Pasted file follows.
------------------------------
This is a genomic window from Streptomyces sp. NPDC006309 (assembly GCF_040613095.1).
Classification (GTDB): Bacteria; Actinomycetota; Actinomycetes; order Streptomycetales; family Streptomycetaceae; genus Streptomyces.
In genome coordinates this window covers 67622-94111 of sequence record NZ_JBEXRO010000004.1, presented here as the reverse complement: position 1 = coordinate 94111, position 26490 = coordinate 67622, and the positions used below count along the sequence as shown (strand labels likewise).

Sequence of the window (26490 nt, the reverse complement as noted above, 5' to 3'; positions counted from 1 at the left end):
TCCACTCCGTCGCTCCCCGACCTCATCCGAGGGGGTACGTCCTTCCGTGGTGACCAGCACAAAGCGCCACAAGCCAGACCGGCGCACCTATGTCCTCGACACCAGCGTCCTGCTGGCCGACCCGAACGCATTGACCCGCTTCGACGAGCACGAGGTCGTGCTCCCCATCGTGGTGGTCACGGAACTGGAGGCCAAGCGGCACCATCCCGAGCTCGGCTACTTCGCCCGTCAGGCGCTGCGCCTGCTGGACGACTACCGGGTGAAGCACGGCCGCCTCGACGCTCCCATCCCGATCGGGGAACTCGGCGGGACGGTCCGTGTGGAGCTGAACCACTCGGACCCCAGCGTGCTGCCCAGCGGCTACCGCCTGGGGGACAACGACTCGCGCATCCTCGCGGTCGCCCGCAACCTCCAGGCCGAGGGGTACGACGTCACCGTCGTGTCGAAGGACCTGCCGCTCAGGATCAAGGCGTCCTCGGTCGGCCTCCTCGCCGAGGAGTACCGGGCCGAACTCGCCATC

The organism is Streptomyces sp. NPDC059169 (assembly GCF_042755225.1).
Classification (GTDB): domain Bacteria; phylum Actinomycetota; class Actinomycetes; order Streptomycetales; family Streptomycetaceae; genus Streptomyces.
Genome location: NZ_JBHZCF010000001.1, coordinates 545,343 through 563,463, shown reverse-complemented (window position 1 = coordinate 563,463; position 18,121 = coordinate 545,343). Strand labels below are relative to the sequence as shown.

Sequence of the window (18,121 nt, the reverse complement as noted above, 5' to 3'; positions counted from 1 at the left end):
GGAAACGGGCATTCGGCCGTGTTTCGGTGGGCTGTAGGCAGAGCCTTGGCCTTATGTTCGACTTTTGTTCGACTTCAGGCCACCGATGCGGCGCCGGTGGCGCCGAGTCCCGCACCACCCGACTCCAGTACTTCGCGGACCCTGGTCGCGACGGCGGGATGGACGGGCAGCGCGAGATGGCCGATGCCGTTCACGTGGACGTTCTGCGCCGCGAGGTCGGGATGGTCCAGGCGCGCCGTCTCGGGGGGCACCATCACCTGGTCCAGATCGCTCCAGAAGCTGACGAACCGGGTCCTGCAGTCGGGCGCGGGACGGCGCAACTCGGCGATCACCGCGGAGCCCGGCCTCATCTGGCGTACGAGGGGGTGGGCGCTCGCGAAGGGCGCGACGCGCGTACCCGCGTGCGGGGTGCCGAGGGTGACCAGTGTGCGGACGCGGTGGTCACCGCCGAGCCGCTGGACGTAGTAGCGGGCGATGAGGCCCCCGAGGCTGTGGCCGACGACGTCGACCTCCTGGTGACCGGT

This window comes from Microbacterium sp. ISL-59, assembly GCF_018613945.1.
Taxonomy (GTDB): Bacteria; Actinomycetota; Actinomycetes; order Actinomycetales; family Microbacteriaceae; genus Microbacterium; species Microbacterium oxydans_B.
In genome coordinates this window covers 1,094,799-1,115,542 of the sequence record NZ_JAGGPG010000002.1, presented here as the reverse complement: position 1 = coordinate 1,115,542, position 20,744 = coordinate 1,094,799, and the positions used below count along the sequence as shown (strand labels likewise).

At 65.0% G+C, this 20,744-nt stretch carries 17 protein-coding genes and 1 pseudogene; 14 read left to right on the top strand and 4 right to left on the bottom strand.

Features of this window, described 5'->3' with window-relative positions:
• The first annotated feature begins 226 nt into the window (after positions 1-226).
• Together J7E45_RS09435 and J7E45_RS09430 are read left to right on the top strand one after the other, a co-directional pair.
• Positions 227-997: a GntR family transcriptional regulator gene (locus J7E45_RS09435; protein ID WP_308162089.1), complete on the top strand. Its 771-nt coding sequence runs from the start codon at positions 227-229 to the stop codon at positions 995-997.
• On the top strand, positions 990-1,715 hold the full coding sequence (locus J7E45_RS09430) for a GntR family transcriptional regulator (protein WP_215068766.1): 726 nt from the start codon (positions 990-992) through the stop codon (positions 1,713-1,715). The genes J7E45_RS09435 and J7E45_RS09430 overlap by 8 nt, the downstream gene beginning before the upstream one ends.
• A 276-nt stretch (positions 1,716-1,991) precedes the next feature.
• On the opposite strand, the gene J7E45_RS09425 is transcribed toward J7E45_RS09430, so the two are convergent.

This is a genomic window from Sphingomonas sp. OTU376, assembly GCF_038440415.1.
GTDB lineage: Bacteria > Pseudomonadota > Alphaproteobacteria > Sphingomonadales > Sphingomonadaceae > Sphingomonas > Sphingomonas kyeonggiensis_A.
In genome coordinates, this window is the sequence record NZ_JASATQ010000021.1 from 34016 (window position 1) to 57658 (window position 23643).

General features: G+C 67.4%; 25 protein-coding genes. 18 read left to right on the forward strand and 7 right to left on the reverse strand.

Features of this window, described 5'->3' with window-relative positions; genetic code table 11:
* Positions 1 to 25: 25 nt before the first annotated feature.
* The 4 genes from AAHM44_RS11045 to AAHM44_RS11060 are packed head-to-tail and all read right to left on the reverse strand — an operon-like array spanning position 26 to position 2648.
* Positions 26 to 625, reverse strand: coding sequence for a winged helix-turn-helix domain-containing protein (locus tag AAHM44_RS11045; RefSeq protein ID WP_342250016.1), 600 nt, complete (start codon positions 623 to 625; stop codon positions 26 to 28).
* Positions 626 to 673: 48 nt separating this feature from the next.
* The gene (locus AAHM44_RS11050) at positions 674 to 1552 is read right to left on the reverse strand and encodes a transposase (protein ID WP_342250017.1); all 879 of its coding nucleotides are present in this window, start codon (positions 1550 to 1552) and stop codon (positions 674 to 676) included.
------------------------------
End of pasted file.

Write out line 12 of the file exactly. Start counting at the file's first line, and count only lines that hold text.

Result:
Taxonomy (GTDB): Bacteria; Actinomycetota; Actinomycetes; order Actinomycetales; family Microbacteriaceae; genus Microbacterium; species Microbacterium oxydans_B.